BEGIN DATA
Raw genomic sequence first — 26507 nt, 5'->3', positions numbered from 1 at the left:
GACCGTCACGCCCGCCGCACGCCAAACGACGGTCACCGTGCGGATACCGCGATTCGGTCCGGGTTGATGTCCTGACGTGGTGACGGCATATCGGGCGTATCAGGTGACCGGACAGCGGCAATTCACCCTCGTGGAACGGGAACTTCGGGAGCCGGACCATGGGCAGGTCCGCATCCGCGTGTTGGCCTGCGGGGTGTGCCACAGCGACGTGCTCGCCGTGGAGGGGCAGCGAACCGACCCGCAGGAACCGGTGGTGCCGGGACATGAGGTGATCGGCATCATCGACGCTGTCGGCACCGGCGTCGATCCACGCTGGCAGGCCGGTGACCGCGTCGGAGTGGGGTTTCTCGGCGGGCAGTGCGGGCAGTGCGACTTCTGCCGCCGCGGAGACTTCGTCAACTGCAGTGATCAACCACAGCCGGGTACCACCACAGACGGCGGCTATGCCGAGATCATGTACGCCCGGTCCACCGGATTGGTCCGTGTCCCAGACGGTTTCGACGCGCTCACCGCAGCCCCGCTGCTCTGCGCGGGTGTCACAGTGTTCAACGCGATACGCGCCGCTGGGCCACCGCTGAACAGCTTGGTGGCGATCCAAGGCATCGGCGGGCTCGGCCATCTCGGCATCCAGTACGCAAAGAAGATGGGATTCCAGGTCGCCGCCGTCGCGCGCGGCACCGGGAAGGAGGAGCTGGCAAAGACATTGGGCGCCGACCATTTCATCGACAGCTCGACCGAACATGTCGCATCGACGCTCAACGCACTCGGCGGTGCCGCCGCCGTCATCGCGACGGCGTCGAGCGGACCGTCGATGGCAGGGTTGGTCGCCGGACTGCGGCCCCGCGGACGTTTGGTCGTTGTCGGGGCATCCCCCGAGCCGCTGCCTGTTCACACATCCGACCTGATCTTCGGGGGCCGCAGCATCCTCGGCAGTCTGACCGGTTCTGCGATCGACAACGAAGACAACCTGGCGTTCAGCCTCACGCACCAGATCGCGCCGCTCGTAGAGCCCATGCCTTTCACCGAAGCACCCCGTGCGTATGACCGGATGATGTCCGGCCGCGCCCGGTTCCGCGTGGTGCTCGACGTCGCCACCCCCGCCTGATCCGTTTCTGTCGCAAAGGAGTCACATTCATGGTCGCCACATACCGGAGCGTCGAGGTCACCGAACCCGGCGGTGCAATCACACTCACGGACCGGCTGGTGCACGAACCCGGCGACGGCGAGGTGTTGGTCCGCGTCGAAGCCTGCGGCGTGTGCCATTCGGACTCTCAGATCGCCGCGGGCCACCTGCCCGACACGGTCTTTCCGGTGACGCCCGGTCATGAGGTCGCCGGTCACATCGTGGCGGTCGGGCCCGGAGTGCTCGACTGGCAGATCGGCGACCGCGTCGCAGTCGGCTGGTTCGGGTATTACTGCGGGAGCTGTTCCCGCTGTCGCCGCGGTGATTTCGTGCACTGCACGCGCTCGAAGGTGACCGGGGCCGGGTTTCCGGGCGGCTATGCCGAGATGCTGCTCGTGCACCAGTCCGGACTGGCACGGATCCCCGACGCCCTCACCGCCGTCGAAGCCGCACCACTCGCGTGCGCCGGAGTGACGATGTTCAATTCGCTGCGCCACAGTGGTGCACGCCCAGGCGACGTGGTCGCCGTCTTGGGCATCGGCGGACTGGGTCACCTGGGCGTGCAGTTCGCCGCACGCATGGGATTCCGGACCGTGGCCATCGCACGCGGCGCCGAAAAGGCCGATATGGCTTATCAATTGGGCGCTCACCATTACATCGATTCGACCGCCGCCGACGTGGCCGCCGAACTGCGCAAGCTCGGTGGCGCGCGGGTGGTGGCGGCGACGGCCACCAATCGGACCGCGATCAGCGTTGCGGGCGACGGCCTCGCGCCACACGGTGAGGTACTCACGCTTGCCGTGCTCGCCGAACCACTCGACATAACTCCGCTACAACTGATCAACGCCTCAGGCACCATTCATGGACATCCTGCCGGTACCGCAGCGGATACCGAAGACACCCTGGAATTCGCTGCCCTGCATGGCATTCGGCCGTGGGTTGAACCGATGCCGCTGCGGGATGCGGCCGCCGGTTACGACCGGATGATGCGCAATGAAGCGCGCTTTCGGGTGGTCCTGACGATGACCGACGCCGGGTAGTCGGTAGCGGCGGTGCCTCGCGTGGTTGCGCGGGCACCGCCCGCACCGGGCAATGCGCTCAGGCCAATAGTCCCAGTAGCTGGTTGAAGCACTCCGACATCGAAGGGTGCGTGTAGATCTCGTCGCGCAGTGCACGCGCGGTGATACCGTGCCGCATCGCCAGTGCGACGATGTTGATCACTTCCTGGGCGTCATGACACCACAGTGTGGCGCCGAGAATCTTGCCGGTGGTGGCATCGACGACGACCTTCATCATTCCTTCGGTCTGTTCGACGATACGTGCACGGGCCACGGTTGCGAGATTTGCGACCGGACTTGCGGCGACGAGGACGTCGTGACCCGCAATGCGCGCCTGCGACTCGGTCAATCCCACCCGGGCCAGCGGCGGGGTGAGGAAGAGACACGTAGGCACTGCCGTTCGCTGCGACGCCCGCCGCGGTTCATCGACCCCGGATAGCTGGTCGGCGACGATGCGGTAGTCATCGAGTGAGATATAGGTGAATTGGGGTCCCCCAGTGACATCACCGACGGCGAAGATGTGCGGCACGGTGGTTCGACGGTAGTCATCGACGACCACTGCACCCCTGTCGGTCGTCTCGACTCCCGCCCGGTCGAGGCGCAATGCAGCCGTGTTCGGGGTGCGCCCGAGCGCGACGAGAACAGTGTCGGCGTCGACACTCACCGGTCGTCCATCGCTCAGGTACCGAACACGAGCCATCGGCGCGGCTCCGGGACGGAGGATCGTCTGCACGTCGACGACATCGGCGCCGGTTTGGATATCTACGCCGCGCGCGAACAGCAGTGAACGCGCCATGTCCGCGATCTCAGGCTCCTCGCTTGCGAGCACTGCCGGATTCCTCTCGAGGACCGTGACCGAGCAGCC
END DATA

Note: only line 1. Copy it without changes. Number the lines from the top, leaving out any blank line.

Raw genomic sequence first — 26507 nt, 5'->3', positions numbered from 1 at the left: